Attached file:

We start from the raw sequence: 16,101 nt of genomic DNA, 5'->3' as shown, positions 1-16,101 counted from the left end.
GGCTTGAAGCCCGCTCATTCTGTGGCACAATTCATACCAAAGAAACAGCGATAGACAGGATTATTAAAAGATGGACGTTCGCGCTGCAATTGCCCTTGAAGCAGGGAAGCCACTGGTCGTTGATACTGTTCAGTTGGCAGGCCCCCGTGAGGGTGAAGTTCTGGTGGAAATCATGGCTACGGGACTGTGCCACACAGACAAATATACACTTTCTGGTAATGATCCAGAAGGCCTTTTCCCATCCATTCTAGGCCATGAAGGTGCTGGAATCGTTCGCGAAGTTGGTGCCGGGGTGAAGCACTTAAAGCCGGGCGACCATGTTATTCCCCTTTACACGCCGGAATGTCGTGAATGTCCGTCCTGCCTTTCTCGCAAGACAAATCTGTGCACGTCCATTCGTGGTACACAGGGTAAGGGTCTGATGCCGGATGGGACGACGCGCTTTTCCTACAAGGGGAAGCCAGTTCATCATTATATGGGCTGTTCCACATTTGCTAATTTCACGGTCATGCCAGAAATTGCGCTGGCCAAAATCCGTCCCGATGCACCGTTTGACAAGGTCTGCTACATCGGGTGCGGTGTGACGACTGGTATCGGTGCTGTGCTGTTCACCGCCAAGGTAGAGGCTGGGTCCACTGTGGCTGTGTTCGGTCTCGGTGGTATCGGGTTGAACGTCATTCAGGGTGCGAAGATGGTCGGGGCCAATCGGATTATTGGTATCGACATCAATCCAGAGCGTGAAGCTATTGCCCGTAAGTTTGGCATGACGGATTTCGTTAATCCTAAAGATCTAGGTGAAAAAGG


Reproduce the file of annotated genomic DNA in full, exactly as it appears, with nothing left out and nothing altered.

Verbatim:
We start from the raw sequence: 16,101 nt of genomic DNA, 5'->3' as shown, positions 1-16,101 counted from the left end.
GGCTTGAAGCCCGCTCATTCTGTGGCACAATTCATACCAAAGAAACAGCGATAGACAGGATTATTAAAAGATGGACGTTCGCGCTGCAATTGCCCTTGAAGCAGGGAAGCCACTGGTCGTTGATACTGTTCAGTTGGCAGGCCCCCGTGAGGGTGAAGTTCTGGTGGAAATCATGGCTACGGGACTGTGCCACACAGACAAATATACACTTTCTGGTAATGATCCAGAAGGCCTTTTCCCATCCATTCTAGGCCATGAAGGTGCTGGAATCGTTCGCGAAGTTGGTGCCGGGGTGAAGCACTTAAAGCCGGGCGACCATGTTATTCCCCTTTACACGCCGGAATGTCGTGAATGTCCGTCCTGCCTTTCTCGCAAGACAAATCTGTGCACGTCCATTCGTGGTACACAGGGTAAGGGTCTGATGCCGGATGGGACGACGCGCTTTTCCTACAAGGGGAAGCCAGTTCATCATTATATGGGCTGTTCCACATTTGCTAATTTCACGGTCATGCCAGAAATTGCGCTGGCCAAAATCCGTCCCGATGCACCGTTTGACAAGGTCTGCTACATCGGGTGCGGTGTGACGACTGGTATCGGTGCTGTGCTGTTCACCGCCAAGGTAGAGGCTGGGTCCACTGTGGCTGTGTTCGGTCTCGGTGGTATCGGGTTGAACGTCATTCAGGGTGCGAAGATGGTCGGGGCCAATCGGATTATTGGTATCGACATCAATCCAGAGCGTGAAGCTATTGCCCGTAAGTTTGGCATGACGGATTTCGTTAATCCTAAAGATCTAGGTGAAAAAGG